The only time that you should correct your dog (a good, loud “AH!AH! will do it) is when you catch them in the act. If more than 3 seconds has passed after they pee on the carpet and you can’t caught them, the dog has moved on to another moment and won’t understand why you’re angry.
4. Clean it up the right way.
Dogs have an extremely keen nose, and are able to differentiate between many different individuals based on the scent they leave behind. This is why it’s hard for dogs to understand why we DON’T want them to leave their scent signature all over the carpet. “But it smells like ME!” they might protest, “I’m making this MY territory, the same way you do with your picket fence and borders of shrubbery!”
This is why it’s so critical to clean it up the right way. You don’t want to leave any of those scent molecules in urine or feces behind for the dog to inhale, to tell them that this is an acceptable place to go again.
A good enzyme cleaner will clean up those scent molecules and break down the enzymes in dog urine so they can’t smell to go back to that place. I highly recommend Nature’s Miracle for this (in addition, I’ve cleaned up blood, vomit, mud, oil, wine and a whole bunch of other stuff with it), but any good, enzyme cleaner will do.
When the dog does go outside, Praise! Praise! Praise! Dogs will often work for our praise, and when you fail to have any reaction to them going to the bathroom in the house (or sternly warn them away when you catch them in the act), they will start to understand what earns your praise and affection and what doesn’t. So always, always praise a lot when they do go to the bathroom in an appropriate place. Giving treats, play or anything the dog considers “good” is excellent.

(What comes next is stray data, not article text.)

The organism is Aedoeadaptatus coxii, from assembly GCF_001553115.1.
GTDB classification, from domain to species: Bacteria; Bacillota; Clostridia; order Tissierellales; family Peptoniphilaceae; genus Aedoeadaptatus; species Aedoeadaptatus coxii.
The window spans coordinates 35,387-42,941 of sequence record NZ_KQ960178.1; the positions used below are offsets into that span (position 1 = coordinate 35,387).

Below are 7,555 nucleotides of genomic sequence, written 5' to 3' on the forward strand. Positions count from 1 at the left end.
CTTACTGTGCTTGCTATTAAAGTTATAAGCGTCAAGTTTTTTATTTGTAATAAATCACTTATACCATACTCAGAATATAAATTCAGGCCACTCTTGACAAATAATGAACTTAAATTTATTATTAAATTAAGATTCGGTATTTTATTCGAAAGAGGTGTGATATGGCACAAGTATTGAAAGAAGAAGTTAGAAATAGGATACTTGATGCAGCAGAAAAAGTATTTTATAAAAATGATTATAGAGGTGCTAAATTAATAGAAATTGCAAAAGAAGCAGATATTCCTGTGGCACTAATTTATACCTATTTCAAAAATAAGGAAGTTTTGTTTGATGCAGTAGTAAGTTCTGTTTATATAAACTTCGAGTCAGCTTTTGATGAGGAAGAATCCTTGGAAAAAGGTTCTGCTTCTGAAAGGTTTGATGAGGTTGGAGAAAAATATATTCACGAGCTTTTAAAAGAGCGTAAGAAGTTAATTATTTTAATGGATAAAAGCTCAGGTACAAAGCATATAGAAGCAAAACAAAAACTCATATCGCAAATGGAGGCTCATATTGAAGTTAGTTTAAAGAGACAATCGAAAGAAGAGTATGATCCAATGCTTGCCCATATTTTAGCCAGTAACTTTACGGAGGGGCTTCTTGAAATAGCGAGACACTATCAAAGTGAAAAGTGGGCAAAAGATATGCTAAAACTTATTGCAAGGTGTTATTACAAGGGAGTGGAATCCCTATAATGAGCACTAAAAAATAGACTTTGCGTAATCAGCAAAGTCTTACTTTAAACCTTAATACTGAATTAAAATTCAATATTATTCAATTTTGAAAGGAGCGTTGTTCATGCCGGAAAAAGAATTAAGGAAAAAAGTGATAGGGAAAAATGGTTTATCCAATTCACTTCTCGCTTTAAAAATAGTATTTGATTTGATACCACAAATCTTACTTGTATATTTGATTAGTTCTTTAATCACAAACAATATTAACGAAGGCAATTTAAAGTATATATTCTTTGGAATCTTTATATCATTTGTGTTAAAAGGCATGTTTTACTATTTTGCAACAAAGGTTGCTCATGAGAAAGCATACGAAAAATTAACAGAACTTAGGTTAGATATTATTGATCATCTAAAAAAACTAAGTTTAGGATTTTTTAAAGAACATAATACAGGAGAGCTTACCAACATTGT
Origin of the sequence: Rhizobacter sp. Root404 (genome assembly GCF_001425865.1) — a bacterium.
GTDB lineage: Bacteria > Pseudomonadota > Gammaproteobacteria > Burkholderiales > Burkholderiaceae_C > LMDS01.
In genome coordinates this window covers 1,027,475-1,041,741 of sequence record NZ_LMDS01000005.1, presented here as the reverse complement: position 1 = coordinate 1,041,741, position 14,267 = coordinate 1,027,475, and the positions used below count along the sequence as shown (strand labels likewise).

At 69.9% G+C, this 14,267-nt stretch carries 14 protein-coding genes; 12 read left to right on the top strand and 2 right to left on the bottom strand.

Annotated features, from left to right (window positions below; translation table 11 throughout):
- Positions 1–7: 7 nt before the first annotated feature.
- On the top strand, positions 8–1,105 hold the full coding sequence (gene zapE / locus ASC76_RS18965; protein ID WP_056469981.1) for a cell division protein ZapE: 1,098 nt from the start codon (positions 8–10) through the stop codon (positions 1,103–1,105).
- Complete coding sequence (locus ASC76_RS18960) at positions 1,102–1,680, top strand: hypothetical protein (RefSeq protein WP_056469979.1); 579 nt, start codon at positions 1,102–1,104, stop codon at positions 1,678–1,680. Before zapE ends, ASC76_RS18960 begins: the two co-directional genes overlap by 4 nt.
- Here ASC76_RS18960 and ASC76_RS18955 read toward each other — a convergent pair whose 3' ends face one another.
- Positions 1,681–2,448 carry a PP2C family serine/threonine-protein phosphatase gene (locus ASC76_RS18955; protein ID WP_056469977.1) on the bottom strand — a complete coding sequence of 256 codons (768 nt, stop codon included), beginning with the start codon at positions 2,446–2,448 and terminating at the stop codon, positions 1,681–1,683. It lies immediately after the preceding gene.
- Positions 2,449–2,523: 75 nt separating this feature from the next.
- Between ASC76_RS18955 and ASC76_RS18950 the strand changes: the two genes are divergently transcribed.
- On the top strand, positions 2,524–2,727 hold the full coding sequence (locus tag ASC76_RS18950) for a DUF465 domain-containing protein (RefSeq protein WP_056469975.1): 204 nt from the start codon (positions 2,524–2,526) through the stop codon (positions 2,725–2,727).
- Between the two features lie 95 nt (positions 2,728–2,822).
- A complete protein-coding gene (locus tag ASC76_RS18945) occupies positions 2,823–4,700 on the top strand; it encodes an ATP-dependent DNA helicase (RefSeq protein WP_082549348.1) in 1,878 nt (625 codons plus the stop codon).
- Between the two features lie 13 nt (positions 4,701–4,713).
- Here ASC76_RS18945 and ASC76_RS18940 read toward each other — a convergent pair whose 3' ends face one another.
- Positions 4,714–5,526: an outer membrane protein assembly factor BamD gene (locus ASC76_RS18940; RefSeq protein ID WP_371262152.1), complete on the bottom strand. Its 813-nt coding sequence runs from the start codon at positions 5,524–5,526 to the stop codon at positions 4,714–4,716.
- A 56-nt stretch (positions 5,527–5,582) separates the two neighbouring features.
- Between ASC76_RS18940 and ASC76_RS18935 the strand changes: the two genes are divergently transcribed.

6. Eyes on the dog!
Watch your dog when they do go to the bathroom outside so you can learn their body language. My dogs often circle or sniff the ground like they are following a scent trail (very interested-like) before they eliminate, or pace a lot trying to find just the “right” spot. Dogs will often do this inside as well, and if you learn their body language, you’ll be able to “read” when they need to go outside and take them out quickly.
7. Other reasons dogs go potty inside.
Even the most well-trained dog will have accidents from time to time, so be prepared and don’t get upset at them. Dogs that are suddenly frightened will sometimes pee inside, even though they “know better”, or dogs that are very submissive will sometimes urinate while they are being petted. Don’t worry! With a little confidence-boosting training or appropriate counter-conditioning of the fear, the issue should go away (but again, sometimes, accidents just happen).
8. Territory marking.
There is a difference between “territorial marking” and peeing. Dogs pee (and/or poop) because they have to “go”, whereas territorial marking is peeing to send a olfactory signal to other dogs that this is THEIR turf. Male dogs are usually the ones that mark their territory more than females, but in female dogs it isn’t unheard of. They also do it to make their home smell like “them”, peeing over unfamiliar odors. This is somewhat of a dominant behavior, and the first step I usually recommend is to get the dog into good training classes (again, punishment doesn’t work for this situation).